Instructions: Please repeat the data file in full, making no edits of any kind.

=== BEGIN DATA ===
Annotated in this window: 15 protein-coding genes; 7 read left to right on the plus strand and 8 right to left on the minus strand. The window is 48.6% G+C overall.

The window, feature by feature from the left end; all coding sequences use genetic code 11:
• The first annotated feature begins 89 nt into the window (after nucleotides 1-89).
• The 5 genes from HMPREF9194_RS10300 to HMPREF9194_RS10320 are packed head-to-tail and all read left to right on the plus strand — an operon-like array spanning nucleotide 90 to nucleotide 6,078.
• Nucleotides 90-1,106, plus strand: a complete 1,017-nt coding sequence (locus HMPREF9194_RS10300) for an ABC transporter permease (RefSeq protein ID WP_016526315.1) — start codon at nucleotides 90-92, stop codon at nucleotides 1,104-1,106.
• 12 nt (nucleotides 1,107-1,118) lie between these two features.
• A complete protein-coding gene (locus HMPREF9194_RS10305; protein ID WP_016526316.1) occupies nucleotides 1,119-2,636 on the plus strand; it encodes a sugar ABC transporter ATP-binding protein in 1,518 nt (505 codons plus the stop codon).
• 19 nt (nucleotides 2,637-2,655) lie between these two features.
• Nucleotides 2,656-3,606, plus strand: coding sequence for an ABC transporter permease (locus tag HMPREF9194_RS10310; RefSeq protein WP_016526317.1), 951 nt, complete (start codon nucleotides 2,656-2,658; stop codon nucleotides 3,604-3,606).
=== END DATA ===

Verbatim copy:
Annotated in this window: 15 protein-coding genes; 7 read left to right on the plus strand and 8 right to left on the minus strand. The window is 48.6% G+C overall.

The window, feature by feature from the left end; all coding sequences use genetic code 11:
• The first annotated feature begins 89 nt into the window (after nucleotides 1-89).
• The 5 genes from HMPREF9194_RS10300 to HMPREF9194_RS10320 are packed head-to-tail and all read left to right on the plus strand — an operon-like array spanning nucleotide 90 to nucleotide 6,078.
• Nucleotides 90-1,106, plus strand: a complete 1,017-nt coding sequence (locus HMPREF9194_RS10300) for an ABC transporter permease (RefSeq protein ID WP_016526315.1) — start codon at nucleotides 90-92, stop codon at nucleotides 1,104-1,106.
• 12 nt (nucleotides 1,107-1,118) lie between these two features.
• A complete protein-coding gene (locus HMPREF9194_RS10305; protein ID WP_016526316.1) occupies nucleotides 1,119-2,636 on the plus strand; it encodes a sugar ABC transporter ATP-binding protein in 1,518 nt (505 codons plus the stop codon).
• 19 nt (nucleotides 2,637-2,655) lie between these two features.
• Nucleotides 2,656-3,606, plus strand: coding sequence for an ABC transporter permease (locus tag HMPREF9194_RS10310; RefSeq protein WP_016526317.1), 951 nt, complete (start codon nucleotides 2,656-2,658; stop codon nucleotides 3,604-3,606).